Include Software makes design software even more useful and efficient. Integrated with design programs such as Vectorworks, PRO Landscape or On-Screen Takeoff, it allows for the import of data from a design, which, in turn, allows it to create estimates and proposals that feed into production, operations and accounting once the work is sold. This eliminates duplication of processes and re-entering of data. For example, a lot of companies doing designs via CAD programs will typically replicate the plant lists and materials lists in an Excel spreadsheet. That takes extra time and could lead to errors if they add the wrong plant materials or quantities.
“We also give them estimate numbers, costs and pricing so they’ll be able to have a budget for the job,” says Nanette Seven, vice president of Include Software. “Then, they’ll have their job cost already set up to see if their projects are profitable.”
The cost of $35,000 includes all training, implementation, data conversion and tech support for the first year.
“It’s easy to learn,” Seven says. “Our software is very robust. We typically work with companies that do more than $1.5 million in sales and encompass their entire business, so there is a curriculum focused on learning the software and implementing it based on the specifics of the company and their needs. The estimating part is very simple to learn and operate, however there are some complexities with accounting and production.”
The real savings, Seven says, is not having to add any exorbitant overhead costs as you grow.
“When you take an integrated program like ours, you don’t have that duplication from Excel to Quickbooks to spreadsheets to schedule boards,” says Seven. “It’s already in there, so once it’s in there it doesn’t have to be regenerated. We’ve seen companies go from $2 to $2.5 million in sales to $5 to $7 million without adding any administrative staff.”
For one $8 million company, Seven says, using Include Software resulted in $800,000 in savings. Another company that was using their iPhones and iPads to upsell existing clients improved its closing ratio on enhancement sales to 70 percent because they had the info from Include on hand when they were with the client in the field.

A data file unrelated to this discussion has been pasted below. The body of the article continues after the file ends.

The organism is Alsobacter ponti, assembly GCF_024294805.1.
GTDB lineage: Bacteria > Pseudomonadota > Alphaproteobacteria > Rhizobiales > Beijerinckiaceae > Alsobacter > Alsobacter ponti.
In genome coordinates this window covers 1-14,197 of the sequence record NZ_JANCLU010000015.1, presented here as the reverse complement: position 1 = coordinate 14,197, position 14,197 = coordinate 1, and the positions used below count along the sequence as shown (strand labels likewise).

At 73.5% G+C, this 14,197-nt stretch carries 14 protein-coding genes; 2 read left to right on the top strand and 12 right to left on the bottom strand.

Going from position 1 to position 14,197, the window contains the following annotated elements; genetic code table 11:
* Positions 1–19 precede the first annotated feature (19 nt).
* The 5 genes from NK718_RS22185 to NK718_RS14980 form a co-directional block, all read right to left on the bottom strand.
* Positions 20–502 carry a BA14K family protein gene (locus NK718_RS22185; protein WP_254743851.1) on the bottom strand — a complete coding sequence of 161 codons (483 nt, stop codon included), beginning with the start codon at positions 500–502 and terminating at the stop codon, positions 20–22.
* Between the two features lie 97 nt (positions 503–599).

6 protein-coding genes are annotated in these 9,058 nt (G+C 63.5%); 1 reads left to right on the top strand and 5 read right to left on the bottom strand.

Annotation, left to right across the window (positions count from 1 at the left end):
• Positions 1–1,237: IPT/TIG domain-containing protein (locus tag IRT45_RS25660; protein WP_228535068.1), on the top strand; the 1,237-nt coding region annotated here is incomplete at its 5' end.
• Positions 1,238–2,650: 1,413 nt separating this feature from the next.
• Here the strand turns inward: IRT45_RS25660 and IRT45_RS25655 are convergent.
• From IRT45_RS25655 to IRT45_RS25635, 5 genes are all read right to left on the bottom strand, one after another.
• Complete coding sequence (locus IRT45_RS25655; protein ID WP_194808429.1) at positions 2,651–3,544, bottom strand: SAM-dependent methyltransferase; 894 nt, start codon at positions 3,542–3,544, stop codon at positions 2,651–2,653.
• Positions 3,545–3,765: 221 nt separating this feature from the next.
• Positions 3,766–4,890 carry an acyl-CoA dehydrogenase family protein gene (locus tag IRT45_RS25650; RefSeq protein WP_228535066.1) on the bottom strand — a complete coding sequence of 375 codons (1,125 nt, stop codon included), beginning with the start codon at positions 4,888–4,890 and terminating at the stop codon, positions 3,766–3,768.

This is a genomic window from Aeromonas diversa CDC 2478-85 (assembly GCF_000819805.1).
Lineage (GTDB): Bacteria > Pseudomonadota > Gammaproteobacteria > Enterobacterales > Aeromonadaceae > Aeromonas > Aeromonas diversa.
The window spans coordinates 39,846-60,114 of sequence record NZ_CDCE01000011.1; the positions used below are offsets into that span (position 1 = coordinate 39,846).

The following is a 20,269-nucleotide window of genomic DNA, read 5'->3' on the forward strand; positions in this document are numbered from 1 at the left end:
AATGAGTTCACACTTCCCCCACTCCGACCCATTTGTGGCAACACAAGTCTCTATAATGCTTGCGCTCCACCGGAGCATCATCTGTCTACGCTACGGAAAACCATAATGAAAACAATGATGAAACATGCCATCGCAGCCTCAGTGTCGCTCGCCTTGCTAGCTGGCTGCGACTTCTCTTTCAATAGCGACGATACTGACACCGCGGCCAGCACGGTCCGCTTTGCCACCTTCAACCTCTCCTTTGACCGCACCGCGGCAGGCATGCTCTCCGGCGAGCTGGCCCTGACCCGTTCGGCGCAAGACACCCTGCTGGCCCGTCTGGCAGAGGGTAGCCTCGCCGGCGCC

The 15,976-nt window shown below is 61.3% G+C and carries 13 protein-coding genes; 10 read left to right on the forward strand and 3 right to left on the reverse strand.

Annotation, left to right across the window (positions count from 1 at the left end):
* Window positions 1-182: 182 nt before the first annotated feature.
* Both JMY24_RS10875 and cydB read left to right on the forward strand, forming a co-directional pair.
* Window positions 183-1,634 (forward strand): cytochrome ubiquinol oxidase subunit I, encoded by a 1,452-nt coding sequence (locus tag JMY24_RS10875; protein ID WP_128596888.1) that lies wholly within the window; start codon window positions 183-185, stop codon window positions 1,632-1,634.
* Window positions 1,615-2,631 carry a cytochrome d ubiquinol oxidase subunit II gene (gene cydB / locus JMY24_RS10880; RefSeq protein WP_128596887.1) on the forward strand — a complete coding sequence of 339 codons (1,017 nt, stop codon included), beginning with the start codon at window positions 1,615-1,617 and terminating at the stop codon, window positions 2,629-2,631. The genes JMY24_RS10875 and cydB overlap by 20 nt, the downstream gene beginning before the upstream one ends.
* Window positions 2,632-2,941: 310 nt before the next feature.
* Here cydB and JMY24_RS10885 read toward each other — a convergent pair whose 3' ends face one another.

Bigger companies like these, says Seven, can most readily reap the benefits.
“Smaller companies are not able to get the benefits because they’re not large enough to get a return on investment by using these systems,” she says. “The owner is typically doing sales and making sure crews have what they need, and only till they get to a certain size does a product like Include become beneficial.”
Even with big companies, Seven says there has to be a cultural shift in a company before it can realize the value of design programs or business software add-ons.
“One of the biggest pitfalls is an unwillingness to change,” she says. “If the culture in the company isn’t willing to change, then that’s a barrier. The owner has to be an advocate for the change and has to hold people accountable and responsible for embracing the change and doing something about it.”
What’s It Cost?
According to DuChene, the initial investment in design software will cost you $2,000 to $3,000. Some companies will then charge you a monthly subscription fee for updates and technical support, while others will simply announce a new version and the cost of that new version, which will be a bigger hit than if it was spread out over 12 months.
“Sometimes the cost turns people off, but look at what the money is doing for you,” DuChene says. “They will turn around and spend $40,000 on a skid-steer, and when you ask them why, they say because it makes me money and saves me from having five people dig a hole. But software saves you money, too.”
Len Hordyk, product manager, design solutions for DynaSCAPE Software agrees that the value design software adds and the money you can make and save justifies the cost, which he estimates ranges from $1,200 to $4,000.
“More software companies are moving toward the subscription model where your up-front cost is lower but you pay monthly to use the software,” says Hordyk. “Some have no up-front cost but charge a higher monthly fee. The larger the company, the more ‘seats’ you’ll need to purchase but the additional seats are offered at discounted prices.”
Design Software Perks
- Faster than hand drawing
- Ability to make revisions
- Ability to make multiple versions of a design
- Ability to reuse design features and details
- Digital copies of drawings for easier access
- Adds a consistent look to your designs
- Benefits those with poor drawing skills
- Integration with estimating software